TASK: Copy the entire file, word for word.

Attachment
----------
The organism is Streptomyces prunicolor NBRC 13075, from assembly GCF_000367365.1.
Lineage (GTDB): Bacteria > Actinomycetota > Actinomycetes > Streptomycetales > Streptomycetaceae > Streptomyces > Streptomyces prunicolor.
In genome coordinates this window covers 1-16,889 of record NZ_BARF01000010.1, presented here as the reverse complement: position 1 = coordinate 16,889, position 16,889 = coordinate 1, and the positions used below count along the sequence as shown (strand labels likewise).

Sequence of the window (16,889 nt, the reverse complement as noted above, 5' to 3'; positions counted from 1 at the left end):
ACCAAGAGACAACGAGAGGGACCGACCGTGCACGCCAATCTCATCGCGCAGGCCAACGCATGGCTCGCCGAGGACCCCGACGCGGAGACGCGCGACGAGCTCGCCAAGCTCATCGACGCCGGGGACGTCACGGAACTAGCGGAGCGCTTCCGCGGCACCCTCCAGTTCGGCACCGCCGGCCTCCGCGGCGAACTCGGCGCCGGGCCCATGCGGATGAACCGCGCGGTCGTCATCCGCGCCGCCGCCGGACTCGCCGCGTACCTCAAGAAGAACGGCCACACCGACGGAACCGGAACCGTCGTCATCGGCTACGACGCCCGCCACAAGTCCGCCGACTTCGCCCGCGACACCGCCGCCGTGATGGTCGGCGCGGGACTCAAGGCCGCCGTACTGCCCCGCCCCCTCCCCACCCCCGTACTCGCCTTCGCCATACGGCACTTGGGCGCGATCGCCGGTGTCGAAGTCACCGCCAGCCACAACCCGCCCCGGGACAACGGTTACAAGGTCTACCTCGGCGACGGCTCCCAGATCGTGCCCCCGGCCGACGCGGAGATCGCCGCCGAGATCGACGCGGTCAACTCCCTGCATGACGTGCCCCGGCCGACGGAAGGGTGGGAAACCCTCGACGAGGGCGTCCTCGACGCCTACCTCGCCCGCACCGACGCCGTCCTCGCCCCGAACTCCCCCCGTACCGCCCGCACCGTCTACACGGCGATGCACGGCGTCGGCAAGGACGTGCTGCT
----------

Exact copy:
The organism is Streptomyces prunicolor NBRC 13075, from assembly GCF_000367365.1.
Lineage (GTDB): Bacteria > Actinomycetota > Actinomycetes > Streptomycetales > Streptomycetaceae > Streptomyces > Streptomyces prunicolor.
In genome coordinates this window covers 1-16,889 of record NZ_BARF01000010.1, presented here as the reverse complement: position 1 = coordinate 16,889, position 16,889 = coordinate 1, and the positions used below count along the sequence as shown (strand labels likewise).

Sequence of the window (16,889 nt, the reverse complement as noted above, 5' to 3'; positions counted from 1 at the left end):
ACCAAGAGACAACGAGAGGGACCGACCGTGCACGCCAATCTCATCGCGCAGGCCAACGCATGGCTCGCCGAGGACCCCGACGCGGAGACGCGCGACGAGCTCGCCAAGCTCATCGACGCCGGGGACGTCACGGAACTAGCGGAGCGCTTCCGCGGCACCCTCCAGTTCGGCACCGCCGGCCTCCGCGGCGAACTCGGCGCCGGGCCCATGCGGATGAACCGCGCGGTCGTCATCCGCGCCGCCGCCGGACTCGCCGCGTACCTCAAGAAGAACGGCCACACCGACGGAACCGGAACCGTCGTCATCGGCTACGACGCCCGCCACAAGTCCGCCGACTTCGCCCGCGACACCGCCGCCGTGATGGTCGGCGCGGGACTCAAGGCCGCCGTACTGCCCCGCCCCCTCCCCACCCCCGTACTCGCCTTCGCCATACGGCACTTGGGCGCGATCGCCGGTGTCGAAGTCACCGCCAGCCACAACCCGCCCCGGGACAACGGTTACAAGGTCTACCTCGGCGACGGCTCCCAGATCGTGCCCCCGGCCGACGCGGAGATCGCCGCCGAGATCGACGCGGTCAACTCCCTGCATGACGTGCCCCGGCCGACGGAAGGGTGGGAAACCCTCGACGAGGGCGTCCTCGACGCCTACCTCGCCCGCACCGACGCCGTCCTCGCCCCGAACTCCCCCCGTACCGCCCGCACCGTCTACACGGCGATGCACGGCGTCGGCAAGGACGTGCTGCT